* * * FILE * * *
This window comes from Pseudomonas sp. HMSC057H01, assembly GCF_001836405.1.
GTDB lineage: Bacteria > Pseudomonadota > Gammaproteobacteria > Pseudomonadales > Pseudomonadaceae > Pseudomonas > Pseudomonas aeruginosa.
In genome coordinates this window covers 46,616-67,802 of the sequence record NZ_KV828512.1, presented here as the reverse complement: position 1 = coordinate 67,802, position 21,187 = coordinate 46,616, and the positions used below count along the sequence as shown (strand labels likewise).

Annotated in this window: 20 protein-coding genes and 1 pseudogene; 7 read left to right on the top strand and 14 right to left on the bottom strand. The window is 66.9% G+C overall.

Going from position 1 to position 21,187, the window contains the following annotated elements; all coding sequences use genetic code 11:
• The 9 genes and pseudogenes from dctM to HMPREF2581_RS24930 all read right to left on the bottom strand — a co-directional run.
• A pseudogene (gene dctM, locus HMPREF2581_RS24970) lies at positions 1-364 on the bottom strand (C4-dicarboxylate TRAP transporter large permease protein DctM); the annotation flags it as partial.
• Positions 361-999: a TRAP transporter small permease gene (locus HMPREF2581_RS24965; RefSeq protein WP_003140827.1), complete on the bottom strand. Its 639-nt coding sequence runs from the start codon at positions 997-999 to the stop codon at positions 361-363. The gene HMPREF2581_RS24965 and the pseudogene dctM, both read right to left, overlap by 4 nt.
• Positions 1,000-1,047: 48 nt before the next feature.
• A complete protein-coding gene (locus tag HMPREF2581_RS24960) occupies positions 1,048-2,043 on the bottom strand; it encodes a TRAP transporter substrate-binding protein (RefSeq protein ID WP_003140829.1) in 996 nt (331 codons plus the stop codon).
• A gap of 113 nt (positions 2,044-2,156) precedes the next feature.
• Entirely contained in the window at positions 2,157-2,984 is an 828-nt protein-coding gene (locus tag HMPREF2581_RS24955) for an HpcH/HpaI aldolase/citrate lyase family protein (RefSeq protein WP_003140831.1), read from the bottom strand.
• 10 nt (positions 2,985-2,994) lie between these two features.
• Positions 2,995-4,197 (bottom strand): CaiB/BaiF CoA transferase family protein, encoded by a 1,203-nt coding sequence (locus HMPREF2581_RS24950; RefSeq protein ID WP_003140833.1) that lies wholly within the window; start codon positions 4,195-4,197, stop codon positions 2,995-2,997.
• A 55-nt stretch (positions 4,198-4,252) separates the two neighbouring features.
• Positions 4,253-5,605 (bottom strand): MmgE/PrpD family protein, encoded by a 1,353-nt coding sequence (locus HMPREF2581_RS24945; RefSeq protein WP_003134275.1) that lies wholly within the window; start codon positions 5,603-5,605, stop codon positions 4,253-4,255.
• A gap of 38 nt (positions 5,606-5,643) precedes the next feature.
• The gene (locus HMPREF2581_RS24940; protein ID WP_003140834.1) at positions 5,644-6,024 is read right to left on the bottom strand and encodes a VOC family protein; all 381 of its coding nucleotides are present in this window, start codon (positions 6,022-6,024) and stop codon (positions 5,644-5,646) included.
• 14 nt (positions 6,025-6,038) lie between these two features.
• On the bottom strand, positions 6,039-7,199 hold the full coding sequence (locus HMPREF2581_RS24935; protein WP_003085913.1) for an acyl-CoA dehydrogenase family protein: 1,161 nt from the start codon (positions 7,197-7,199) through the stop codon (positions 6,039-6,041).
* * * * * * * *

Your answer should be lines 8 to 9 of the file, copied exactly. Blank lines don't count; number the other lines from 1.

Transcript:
• Positions 361-999: a TRAP transporter small permease gene (locus HMPREF2581_RS24965; RefSeq protein WP_003140827.1), complete on the bottom strand. Its 639-nt coding sequence runs from the start codon at positions 997-999 to the stop codon at positions 361-363. The gene HMPREF2581_RS24965 and the pseudogene dctM, both read right to left, overlap by 4 nt.
• Positions 1,000-1,047: 48 nt before the next feature.